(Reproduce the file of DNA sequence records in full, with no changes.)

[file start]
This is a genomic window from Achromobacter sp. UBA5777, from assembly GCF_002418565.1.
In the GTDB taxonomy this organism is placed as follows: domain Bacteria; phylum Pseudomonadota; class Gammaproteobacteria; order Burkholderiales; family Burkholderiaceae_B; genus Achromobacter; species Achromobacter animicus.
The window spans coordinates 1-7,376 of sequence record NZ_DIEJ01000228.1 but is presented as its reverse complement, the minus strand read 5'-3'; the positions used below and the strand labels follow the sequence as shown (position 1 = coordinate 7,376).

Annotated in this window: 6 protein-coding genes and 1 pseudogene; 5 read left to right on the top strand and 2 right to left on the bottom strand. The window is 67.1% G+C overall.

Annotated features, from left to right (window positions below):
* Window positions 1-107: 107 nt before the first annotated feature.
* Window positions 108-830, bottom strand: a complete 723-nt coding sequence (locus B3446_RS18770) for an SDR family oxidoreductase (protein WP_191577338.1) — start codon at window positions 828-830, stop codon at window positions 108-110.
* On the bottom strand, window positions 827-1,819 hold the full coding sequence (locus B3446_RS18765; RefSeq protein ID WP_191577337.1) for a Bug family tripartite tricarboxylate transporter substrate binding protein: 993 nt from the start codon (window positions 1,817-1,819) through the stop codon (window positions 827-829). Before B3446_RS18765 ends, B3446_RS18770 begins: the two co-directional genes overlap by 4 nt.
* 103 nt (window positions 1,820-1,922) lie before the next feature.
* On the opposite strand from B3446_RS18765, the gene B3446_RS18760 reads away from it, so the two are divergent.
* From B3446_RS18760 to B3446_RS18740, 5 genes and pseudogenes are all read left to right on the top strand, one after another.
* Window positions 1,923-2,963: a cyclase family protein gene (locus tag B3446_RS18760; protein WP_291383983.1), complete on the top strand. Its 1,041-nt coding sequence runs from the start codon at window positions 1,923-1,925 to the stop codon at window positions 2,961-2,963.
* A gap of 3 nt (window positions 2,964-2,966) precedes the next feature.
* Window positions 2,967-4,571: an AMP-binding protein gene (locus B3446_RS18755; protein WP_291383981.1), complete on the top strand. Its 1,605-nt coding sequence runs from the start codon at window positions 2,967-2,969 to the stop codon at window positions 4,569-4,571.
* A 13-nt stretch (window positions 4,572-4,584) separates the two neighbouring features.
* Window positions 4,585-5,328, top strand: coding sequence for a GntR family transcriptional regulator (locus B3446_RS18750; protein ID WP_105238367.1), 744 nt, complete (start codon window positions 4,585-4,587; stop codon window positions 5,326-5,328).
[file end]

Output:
This is a genomic window from Achromobacter sp. UBA5777, from assembly GCF_002418565.1.
In the GTDB taxonomy this organism is placed as follows: domain Bacteria; phylum Pseudomonadota; class Gammaproteobacteria; order Burkholderiales; family Burkholderiaceae_B; genus Achromobacter; species Achromobacter animicus.
The window spans coordinates 1-7,376 of sequence record NZ_DIEJ01000228.1 but is presented as its reverse complement, the minus strand read 5'-3'; the positions used below and the strand labels follow the sequence as shown (position 1 = coordinate 7,376).

Annotated in this window: 6 protein-coding genes and 1 pseudogene; 5 read left to right on the top strand and 2 right to left on the bottom strand. The window is 67.1% G+C overall.

Annotated features, from left to right (window positions below):
* Window positions 1-107: 107 nt before the first annotated feature.
* Window positions 108-830, bottom strand: a complete 723-nt coding sequence (locus B3446_RS18770) for an SDR family oxidoreductase (protein WP_191577338.1) — start codon at window positions 828-830, stop codon at window positions 108-110.
* On the bottom strand, window positions 827-1,819 hold the full coding sequence (locus B3446_RS18765; RefSeq protein ID WP_191577337.1) for a Bug family tripartite tricarboxylate transporter substrate binding protein: 993 nt from the start codon (window positions 1,817-1,819) through the stop codon (window positions 827-829). Before B3446_RS18765 ends, B3446_RS18770 begins: the two co-directional genes overlap by 4 nt.
* 103 nt (window positions 1,820-1,922) lie before the next feature.
* On the opposite strand from B3446_RS18765, the gene B3446_RS18760 reads away from it, so the two are divergent.
* From B3446_RS18760 to B3446_RS18740, 5 genes and pseudogenes are all read left to right on the top strand, one after another.
* Window positions 1,923-2,963: a cyclase family protein gene (locus tag B3446_RS18760; protein WP_291383983.1), complete on the top strand. Its 1,041-nt coding sequence runs from the start codon at window positions 1,923-1,925 to the stop codon at window positions 2,961-2,963.
* A gap of 3 nt (window positions 2,964-2,966) precedes the next feature.
* Window positions 2,967-4,571: an AMP-binding protein gene (locus B3446_RS18755; protein WP_291383981.1), complete on the top strand. Its 1,605-nt coding sequence runs from the start codon at window positions 2,967-2,969 to the stop codon at window positions 4,569-4,571.
* A 13-nt stretch (window positions 4,572-4,584) separates the two neighbouring features.
* Window positions 4,585-5,328, top strand: coding sequence for a GntR family transcriptional regulator (locus B3446_RS18750; protein ID WP_105238367.1), 744 nt, complete (start codon window positions 4,585-4,587; stop codon window positions 5,326-5,328).